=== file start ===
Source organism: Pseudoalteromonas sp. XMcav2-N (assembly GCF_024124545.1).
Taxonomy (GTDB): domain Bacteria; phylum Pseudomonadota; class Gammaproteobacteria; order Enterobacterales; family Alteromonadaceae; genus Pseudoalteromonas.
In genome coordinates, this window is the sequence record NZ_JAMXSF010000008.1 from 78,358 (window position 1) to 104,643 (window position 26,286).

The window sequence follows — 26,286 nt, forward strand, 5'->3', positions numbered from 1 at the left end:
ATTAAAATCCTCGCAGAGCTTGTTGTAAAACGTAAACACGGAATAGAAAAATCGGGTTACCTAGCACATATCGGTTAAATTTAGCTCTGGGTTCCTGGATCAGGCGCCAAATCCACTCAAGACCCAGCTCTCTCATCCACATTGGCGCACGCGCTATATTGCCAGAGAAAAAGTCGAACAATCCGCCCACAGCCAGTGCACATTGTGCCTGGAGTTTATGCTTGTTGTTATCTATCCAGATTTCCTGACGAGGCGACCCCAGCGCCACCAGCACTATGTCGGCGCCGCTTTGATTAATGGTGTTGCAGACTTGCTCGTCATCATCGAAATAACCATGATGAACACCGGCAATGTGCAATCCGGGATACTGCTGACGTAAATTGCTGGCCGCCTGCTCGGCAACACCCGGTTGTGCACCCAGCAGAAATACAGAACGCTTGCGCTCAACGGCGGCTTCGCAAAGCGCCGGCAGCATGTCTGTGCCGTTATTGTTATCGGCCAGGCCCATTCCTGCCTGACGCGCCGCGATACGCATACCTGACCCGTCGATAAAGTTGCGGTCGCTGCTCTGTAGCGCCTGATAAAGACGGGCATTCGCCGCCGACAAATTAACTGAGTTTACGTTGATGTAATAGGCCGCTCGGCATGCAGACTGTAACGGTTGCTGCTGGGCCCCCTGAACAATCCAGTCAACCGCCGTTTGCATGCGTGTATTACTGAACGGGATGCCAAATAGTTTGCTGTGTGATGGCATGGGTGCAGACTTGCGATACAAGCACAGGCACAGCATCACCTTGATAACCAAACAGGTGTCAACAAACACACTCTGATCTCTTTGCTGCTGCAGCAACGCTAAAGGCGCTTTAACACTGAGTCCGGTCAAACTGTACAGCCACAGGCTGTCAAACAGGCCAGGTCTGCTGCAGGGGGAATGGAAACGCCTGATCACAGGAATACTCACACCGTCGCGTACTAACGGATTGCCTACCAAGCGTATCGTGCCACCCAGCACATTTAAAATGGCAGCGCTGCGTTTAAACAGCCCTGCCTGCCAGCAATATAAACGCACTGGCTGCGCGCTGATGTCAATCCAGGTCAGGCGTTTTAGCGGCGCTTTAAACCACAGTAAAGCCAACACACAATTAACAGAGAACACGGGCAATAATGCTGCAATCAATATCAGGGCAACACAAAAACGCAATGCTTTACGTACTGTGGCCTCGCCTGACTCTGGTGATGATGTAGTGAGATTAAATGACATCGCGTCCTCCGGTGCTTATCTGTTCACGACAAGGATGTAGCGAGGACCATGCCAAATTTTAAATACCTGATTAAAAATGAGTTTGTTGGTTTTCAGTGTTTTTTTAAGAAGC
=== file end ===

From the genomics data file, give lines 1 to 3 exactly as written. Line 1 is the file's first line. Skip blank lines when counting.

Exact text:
Source organism: Pseudoalteromonas sp. XMcav2-N (assembly GCF_024124545.1).
Taxonomy (GTDB): domain Bacteria; phylum Pseudomonadota; class Gammaproteobacteria; order Enterobacterales; family Alteromonadaceae; genus Pseudoalteromonas.
In genome coordinates, this window is the sequence record NZ_JAMXSF010000008.1 from 78,358 (window position 1) to 104,643 (window position 26,286).